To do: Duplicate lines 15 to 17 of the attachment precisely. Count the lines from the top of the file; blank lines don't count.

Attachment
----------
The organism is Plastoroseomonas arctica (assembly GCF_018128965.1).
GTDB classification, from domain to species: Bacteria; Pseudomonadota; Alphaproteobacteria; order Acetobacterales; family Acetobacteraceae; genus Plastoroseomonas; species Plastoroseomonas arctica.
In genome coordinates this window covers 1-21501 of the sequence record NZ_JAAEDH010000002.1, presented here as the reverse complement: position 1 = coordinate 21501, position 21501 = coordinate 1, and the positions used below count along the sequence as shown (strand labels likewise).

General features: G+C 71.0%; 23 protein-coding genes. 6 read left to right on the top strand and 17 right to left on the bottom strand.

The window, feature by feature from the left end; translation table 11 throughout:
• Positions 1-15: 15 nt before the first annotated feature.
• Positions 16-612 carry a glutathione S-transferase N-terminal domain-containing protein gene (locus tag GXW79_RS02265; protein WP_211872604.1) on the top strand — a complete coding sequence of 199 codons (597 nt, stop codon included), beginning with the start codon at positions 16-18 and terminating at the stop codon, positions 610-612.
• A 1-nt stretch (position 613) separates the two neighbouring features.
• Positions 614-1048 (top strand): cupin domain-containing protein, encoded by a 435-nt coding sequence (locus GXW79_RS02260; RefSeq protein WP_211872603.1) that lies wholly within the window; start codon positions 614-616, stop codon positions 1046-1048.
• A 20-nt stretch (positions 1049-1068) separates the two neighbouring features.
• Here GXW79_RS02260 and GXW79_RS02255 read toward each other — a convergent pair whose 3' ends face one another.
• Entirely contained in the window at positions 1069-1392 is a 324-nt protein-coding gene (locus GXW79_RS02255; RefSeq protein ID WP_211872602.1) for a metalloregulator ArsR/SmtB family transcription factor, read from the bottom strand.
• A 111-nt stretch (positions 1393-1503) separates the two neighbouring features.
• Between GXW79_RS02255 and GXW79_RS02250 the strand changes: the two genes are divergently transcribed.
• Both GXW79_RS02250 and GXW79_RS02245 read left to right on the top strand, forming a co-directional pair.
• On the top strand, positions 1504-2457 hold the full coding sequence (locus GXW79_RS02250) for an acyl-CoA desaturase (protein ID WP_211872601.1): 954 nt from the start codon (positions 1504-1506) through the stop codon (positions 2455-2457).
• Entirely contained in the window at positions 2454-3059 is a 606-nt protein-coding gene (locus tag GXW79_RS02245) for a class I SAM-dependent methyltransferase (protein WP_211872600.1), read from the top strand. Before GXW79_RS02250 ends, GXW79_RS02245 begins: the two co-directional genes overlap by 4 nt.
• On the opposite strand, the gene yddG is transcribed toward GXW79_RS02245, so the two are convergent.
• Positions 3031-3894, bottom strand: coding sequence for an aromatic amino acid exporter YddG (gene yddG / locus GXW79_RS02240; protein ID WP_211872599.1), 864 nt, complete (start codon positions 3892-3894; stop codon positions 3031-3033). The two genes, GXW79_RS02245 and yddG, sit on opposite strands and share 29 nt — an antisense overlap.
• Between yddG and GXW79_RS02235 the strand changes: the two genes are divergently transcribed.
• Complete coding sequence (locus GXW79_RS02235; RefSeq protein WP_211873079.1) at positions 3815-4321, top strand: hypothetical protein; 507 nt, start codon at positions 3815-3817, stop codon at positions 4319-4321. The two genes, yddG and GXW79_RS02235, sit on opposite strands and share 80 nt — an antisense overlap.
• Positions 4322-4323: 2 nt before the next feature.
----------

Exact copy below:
• Both GXW79_RS02250 and GXW79_RS02245 read left to right on the top strand, forming a co-directional pair.
• On the top strand, positions 1504-2457 hold the full coding sequence (locus GXW79_RS02250) for an acyl-CoA desaturase (protein ID WP_211872601.1): 954 nt from the start codon (positions 1504-1506) through the stop codon (positions 2455-2457).
• Entirely contained in the window at positions 2454-3059 is a 606-nt protein-coding gene (locus tag GXW79_RS02245) for a class I SAM-dependent methyltransferase (protein WP_211872600.1), read from the top strand. Before GXW79_RS02250 ends, GXW79_RS02245 begins: the two co-directional genes overlap by 4 nt.